In general, dropping this bad boy on the field will mean a torrent of hurt for anything it can ram into. At least fun to run in casual games, whether anyone ever manages to make it earn its thicc point and CP costs back is an open question.
It went through several versions:
- 3E Necron codex: Indestructible, raped all nearby enemies.
- 5E rules: Even more indestructible, same amount of rape.
- 5E Necron codex: Nerfed to Land Raider levels,
but rapes even harder when in assault rangewith inferior special defenses, weakened weapons, and a loss of its failure-free deep strike.
- 6E rules: The sixth ed. rules regarding skimmers give it a 5+ jink save, completely destroying any concept of the rules being more realistic, as monoliths can now evade lascannons and shit by doing barrel rolls somehow. Hilarious as it was, it was FAQ'd out in September 2012 (Skimmers that are also Heavy lose the jink special rule - monolith is heavy, man). Overall, see 5E Necron codex status.
- 7E rules: Same as the sixth ed. but with slightly higher resistance to exploding and the added benefit of AV 14 be stronger in general with the rule changes. Not being able to use the new Jink rules is a blessing in disguise because it would leave the Particle Whip unable to fire. The monolith overall received no nerfing this edition for once (actually getting a upgrade in a lot of ways) and with a lot of its competition in the other codices receiving some downgrades this could be the sign of the big green pyramid making a comeback.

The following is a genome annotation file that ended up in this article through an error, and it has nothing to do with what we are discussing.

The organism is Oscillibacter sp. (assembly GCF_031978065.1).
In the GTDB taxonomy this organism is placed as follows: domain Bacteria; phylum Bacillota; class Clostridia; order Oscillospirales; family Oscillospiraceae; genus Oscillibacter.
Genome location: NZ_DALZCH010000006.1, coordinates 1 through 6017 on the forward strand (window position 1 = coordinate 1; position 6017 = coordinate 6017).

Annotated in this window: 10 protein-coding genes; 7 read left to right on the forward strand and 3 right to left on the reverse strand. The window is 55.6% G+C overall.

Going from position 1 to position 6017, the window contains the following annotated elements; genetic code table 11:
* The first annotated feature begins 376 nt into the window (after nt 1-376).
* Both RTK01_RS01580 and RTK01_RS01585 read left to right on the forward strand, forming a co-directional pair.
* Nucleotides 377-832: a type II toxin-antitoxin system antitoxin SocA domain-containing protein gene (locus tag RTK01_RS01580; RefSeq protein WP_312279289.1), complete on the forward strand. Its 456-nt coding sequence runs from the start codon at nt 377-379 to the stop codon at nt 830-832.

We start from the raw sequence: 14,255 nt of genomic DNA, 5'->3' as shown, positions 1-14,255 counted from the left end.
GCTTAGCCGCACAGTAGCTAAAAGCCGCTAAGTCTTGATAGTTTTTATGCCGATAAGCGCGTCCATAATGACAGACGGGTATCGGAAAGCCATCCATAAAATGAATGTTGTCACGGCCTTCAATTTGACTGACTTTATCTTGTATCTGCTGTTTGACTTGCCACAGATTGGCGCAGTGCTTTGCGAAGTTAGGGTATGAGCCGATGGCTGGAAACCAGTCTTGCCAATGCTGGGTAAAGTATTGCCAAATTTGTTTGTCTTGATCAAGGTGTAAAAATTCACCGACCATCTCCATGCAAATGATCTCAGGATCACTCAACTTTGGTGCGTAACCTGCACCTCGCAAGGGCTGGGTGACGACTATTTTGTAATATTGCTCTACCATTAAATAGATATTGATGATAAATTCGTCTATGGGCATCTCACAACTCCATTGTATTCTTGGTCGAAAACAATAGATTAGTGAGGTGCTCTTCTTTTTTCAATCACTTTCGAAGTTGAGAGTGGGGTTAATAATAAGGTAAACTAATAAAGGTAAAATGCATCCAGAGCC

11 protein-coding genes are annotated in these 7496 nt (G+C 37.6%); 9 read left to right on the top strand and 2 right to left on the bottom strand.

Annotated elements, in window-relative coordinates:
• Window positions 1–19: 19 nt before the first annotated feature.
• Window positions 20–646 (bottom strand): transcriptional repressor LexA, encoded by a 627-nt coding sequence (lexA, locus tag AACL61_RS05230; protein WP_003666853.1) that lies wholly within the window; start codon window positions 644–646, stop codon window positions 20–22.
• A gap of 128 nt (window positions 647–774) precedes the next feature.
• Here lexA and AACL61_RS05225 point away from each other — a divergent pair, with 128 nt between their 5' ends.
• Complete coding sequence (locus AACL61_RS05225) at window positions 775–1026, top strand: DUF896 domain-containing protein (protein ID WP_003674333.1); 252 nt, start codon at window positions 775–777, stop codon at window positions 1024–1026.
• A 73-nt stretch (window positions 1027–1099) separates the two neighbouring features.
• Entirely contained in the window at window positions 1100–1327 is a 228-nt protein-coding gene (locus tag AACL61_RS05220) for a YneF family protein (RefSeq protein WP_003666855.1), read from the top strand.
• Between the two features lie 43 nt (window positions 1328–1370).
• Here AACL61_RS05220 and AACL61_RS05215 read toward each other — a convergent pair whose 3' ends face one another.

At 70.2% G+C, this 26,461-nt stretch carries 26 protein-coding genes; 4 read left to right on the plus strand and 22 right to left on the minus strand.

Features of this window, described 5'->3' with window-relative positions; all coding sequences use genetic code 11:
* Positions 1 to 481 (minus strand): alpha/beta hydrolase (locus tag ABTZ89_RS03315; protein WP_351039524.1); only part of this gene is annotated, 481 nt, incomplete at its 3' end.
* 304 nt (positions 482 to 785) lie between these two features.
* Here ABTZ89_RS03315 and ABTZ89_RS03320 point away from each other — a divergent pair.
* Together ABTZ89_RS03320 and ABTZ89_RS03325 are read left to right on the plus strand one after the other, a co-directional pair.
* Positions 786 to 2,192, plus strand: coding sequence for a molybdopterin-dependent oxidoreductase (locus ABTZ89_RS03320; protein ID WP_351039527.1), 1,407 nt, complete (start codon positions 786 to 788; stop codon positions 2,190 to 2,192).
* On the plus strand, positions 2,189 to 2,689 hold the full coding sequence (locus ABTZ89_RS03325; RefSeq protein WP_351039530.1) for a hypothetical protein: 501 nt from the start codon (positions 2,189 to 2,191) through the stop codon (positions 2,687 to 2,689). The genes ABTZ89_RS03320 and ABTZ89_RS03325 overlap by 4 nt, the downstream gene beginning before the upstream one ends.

- 7E Necron Codex: Didn't really change. While the corner cannons inched up to Heavy Bolter status (S5 AP4 Heavy 3), they're still forced to snap-fire for some reason. More significantly, the dimensional vacuum was completely removed because it unfairly frightened deep-striking terminators. However this ability rarely made a real difference since it would only ever kill Marines on a 5+ and had pathetic range so it will probably not be missed much. Mercifully this addition did add some things to quell the sting such as Living Metal now allowing the Monolith to regenerate Hull Points on a 6+ while now completely ignoring Crew Shaken. Monoliths can now be included in three different formations, one eliminates deep-striking mishaps and allows it to summon a unit the turn it lands, the second gives it Move Through Cover. Both of these formations can be included in the Decurion detachment making it ignore Crew Stunned results. The third one allows it to regenerate Warriors and Immortals in its own formation much like the Ghost Arc. Essentially this edition changed up how its damage output works and granted a large increase to defense, basically making it a mirror image to the codex changes to the whole army. Take it as you will.
- 8E Index: Major changes because of major changes to vehicles in 8E. Still vulnerable to anti-tank weapons, but all annoyances are gone – deep strikes perfectly, can move and shoot everything in any direction without penalty, and won't die to a single lucky melta hit. Or three lucky melta hits. It also heals every turn, and its portal of exile works once again, albeit defensively. As for the flaws,
it now has worse BS (which gets even worse as the Monolith takes damage)(the FAQ corrected this, it has BS3+ at full wounds and goes down to 4+ then 5+), and its point cost went way up. Not to mention it cannot immediately disembark units you are intending to teleport onto the field. Making it one big ass target with no bubble wrap. Beware Admech, they will burn this down in one shooting phase. Neutron lasers are not your friends.